Prof. David Williamson Shaffer, Vilas Distinguished Achievement Professor of Learning Sciences at the University of Wisconsin-Madison
Friday 3 October 2017
12.00-2.00pm, Room 1.21, Paterson's Land, Moray House School of Education
Welcome to a revolution in education: classes that have thousands of students, like MOOCs, but where thousands of people at a time learn more than just how to take good notes in a lecture and pass a traditional test. Virtual internships are Massively Adaptive Complex Realistic Online Simulations with Interactive Mentoring (MACROSIMS): web-based simulations that help students learn to think like scientists, scholars, artists, and workers in the real world do. In a virtual internship, students work in teams on challenging real-world problems that require innovative solutions. They conduct research, interview clients, develop and test prototypes, and work with their peers to weigh the importance of technical, commercial, and ethical factors to propose a solution to a complex problem. Characters in the simulation interact with students as they work, giving feedback, asking probing questions, and showing students how creative problem solving works. Students learn by doing, with the resources that professionals use and a mentor who can guide their individual learning processes; teachers can customize both learning scenarios and the learning analytics that model students' performance. Virtual internships show what is possible when principles of learning science, learning analytics, and technology are brought together into an integrated learning system for the 21st century.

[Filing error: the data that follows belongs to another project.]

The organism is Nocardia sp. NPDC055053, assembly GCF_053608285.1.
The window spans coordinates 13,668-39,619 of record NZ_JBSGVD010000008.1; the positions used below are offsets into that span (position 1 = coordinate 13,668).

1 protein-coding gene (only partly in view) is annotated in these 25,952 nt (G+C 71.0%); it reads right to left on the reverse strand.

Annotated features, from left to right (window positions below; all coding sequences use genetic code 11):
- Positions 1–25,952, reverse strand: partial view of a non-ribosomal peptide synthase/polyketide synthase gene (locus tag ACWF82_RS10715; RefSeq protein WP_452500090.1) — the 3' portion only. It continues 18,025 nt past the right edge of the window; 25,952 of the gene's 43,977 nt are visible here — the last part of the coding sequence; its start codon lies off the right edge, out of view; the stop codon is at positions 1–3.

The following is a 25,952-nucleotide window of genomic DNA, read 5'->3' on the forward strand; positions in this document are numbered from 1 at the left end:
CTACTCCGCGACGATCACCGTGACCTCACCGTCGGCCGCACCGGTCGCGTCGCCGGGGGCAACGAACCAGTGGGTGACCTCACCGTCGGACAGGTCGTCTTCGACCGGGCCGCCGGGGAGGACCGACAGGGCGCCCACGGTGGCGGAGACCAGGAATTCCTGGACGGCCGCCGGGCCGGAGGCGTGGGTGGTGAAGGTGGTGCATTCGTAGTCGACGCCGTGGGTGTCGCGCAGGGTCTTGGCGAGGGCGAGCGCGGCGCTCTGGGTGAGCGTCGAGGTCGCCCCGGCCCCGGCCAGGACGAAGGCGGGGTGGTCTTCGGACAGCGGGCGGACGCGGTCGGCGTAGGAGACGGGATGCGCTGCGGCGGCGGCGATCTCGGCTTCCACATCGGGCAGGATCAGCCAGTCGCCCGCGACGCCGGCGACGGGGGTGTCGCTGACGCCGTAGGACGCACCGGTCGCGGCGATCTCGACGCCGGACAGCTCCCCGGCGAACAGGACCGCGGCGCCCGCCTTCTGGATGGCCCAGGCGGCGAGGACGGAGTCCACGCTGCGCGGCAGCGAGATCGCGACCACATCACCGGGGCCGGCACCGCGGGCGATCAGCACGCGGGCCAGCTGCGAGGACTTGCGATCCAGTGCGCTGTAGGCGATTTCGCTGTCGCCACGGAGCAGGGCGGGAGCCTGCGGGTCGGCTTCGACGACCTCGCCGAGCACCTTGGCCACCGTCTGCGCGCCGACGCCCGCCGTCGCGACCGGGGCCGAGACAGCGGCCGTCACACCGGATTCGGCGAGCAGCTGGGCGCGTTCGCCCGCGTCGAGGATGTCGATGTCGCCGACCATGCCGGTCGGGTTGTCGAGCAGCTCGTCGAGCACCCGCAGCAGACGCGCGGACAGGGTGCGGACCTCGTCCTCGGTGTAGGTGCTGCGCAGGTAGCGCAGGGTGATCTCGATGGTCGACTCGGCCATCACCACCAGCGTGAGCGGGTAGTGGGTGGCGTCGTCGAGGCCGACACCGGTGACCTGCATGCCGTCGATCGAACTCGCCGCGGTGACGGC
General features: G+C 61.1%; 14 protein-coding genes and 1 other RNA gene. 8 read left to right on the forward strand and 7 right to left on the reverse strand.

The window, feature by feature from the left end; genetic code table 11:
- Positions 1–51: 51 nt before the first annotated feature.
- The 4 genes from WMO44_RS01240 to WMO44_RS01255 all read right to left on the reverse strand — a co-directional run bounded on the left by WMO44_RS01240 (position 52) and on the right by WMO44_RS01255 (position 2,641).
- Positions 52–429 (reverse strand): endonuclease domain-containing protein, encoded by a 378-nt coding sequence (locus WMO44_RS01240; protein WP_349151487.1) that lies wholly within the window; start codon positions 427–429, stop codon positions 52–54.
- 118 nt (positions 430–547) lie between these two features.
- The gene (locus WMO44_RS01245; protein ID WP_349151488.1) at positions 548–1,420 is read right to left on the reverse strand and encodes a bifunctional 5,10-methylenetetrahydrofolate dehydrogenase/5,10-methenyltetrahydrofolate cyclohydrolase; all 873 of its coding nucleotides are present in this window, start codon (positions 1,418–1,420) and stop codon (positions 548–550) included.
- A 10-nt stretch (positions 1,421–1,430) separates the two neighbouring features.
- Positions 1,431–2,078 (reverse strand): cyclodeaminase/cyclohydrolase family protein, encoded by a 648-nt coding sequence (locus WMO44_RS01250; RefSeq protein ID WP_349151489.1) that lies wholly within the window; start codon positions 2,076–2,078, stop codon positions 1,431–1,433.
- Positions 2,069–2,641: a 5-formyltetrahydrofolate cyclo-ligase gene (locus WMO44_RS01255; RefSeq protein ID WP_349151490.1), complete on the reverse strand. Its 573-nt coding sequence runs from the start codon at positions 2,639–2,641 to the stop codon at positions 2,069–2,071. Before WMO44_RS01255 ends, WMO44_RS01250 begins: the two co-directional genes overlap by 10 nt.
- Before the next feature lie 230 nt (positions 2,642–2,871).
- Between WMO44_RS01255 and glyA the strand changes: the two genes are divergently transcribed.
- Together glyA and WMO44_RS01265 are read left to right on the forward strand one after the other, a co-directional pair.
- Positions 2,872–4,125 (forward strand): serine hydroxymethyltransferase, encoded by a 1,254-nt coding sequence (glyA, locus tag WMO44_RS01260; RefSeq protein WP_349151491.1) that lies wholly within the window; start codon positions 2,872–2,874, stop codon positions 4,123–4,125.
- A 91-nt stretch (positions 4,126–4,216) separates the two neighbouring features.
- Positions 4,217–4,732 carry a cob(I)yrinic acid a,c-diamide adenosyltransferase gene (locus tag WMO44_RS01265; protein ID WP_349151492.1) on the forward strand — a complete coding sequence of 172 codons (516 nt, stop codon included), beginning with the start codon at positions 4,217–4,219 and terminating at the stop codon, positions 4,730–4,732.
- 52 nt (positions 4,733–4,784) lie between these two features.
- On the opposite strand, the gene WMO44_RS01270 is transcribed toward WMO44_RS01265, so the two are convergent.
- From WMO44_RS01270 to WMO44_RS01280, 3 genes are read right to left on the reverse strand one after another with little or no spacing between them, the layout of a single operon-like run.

David Williamson Shaffer is an internationally recognized expert on teaching and assessing 21st Century skills through educational games. He is best known for the development of Virtual Internships for students in high school and college and for corporate training and assessment, as well as his work using quantitative ethnography to measure complex thinking. Dr. Shaffer is a highly sought-after speaker, teaching a course at the University of Wisconsin on making effective presentations. He is currently the Vilas Distinguished Achievement Professor of Learning Sciences at the University of Wisconsin-Madison and a Game Scientist at the Wisconsin Center for Education Research. Before coming to the University of Wisconsin, Dr. Shaffer was a teacher, teacher-trainer, curriculum developer, and game designer, including work with the Asian Development Bank and US Peace Corps in Nepal and as a 2008-2009 European Union Marie Curie Fellow. His Ph.D. is from the Media Laboratory at the Massachusetts Institute of Technology. He is the author of How Computer Games Help Children Learn (New York: Palsgrave MacMIllan, 2006) and Quantitative Ethnography(Madison, WI: Cathcart Press, 2017).